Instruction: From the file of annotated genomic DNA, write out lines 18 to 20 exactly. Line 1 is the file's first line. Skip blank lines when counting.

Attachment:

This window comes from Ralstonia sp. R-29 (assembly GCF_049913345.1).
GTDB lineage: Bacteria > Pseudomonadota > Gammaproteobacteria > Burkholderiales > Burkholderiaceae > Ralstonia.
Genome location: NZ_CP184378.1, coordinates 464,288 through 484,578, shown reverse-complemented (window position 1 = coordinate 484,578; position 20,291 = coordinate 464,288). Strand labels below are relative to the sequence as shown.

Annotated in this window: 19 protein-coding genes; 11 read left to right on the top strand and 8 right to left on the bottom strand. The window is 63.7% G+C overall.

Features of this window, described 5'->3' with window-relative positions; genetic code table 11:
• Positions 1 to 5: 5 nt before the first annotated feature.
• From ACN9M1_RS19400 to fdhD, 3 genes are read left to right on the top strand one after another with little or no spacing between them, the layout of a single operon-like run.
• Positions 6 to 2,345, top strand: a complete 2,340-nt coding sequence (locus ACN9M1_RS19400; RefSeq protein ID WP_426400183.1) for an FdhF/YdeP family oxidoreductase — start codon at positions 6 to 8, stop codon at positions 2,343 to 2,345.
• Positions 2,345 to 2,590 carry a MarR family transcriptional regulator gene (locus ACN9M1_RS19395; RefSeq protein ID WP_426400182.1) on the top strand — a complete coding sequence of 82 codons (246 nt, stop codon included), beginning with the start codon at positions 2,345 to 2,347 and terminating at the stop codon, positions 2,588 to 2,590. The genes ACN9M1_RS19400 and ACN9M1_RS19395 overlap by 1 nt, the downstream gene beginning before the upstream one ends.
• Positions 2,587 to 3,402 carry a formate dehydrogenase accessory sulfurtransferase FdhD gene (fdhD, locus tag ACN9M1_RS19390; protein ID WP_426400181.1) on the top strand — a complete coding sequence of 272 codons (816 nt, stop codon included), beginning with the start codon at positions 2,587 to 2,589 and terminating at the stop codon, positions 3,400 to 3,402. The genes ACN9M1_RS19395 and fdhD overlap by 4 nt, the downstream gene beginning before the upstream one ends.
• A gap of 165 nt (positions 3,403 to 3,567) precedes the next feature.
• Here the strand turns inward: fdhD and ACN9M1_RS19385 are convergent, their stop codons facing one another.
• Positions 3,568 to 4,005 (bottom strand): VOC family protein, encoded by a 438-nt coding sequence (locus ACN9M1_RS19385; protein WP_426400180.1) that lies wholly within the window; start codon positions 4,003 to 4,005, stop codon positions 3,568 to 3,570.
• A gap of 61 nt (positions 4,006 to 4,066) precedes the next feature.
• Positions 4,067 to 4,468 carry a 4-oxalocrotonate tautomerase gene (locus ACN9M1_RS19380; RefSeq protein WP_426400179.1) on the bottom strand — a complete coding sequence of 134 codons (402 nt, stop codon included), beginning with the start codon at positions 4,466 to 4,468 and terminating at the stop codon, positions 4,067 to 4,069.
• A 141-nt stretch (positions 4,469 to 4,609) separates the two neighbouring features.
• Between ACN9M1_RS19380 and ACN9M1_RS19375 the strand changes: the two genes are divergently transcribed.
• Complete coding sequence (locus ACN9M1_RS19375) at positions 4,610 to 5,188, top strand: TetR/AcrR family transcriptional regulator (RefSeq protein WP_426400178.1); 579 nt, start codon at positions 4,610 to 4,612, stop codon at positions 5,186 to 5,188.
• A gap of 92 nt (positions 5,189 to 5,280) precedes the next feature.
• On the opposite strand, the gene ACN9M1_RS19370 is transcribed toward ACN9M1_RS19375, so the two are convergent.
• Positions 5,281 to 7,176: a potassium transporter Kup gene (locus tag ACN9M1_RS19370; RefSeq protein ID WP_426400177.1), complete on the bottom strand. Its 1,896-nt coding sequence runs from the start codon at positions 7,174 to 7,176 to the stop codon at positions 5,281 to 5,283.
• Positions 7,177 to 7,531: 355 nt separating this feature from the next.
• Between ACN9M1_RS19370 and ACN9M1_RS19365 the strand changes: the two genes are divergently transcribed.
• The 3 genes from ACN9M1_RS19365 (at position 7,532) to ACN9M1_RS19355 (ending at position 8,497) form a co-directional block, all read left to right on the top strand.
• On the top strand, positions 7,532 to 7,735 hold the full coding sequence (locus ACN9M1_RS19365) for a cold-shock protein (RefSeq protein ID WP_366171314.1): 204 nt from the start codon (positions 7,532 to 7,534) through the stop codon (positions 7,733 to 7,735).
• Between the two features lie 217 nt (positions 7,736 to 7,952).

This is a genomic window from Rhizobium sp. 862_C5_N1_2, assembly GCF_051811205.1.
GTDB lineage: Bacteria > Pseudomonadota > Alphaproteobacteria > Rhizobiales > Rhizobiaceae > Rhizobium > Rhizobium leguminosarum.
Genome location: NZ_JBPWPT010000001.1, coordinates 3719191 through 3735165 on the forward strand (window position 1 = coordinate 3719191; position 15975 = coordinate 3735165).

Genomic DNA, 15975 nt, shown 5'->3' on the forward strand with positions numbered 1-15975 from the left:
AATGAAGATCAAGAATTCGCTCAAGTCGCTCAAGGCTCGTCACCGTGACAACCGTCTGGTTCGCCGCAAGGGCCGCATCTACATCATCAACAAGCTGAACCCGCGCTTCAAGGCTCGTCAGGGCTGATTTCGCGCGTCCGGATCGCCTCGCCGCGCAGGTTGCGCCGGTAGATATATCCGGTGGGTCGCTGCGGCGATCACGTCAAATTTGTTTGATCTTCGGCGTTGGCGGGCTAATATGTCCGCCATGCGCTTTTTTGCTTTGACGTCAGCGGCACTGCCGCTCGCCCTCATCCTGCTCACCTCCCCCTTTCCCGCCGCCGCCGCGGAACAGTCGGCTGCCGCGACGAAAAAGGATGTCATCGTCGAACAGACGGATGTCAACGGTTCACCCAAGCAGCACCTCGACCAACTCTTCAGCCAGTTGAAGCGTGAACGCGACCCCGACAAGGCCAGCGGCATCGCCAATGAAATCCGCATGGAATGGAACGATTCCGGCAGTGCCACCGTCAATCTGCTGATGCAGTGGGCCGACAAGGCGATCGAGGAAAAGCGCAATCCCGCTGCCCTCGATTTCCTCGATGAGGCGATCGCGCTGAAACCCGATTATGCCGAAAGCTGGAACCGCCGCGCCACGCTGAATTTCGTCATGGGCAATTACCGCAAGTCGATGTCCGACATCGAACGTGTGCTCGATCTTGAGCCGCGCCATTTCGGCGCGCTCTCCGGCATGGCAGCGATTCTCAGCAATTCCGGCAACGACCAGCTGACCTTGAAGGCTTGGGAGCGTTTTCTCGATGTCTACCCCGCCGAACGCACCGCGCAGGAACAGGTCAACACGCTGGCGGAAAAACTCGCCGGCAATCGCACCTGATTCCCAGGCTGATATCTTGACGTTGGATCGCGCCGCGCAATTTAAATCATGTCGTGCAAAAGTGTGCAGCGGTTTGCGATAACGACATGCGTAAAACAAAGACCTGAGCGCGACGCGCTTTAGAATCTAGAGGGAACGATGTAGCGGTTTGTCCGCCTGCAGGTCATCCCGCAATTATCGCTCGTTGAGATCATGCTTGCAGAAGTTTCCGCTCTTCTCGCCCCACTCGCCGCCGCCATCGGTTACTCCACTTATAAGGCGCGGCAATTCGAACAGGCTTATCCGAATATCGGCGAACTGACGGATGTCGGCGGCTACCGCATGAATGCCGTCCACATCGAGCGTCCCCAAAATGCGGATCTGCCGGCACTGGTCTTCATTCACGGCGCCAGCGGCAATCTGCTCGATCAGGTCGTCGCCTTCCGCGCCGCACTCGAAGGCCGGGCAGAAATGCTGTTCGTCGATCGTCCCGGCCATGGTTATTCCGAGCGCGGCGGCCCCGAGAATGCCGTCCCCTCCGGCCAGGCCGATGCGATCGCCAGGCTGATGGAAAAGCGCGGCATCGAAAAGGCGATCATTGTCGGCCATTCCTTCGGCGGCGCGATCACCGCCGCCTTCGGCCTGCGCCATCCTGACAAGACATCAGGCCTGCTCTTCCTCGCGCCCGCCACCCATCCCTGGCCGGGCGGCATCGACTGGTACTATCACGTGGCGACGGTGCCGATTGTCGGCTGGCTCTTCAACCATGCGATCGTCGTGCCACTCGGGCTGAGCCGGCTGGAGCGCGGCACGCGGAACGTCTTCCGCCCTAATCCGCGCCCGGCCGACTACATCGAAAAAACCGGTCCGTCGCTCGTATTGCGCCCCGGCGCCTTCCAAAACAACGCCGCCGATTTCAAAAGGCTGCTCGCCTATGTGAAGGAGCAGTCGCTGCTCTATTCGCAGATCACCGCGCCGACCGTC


• Complete coding sequence (locus ACN9M1_RS19375) at positions 4,610 to 5,188, top strand: TetR/AcrR family transcriptional regulator (RefSeq protein WP_426400178.1); 579 nt, start codon at positions 4,610 to 4,612, stop codon at positions 5,186 to 5,188.
• A gap of 92 nt (positions 5,189 to 5,280) precedes the next feature.
• On the opposite strand, the gene ACN9M1_RS19370 is transcribed toward ACN9M1_RS19375, so the two are convergent.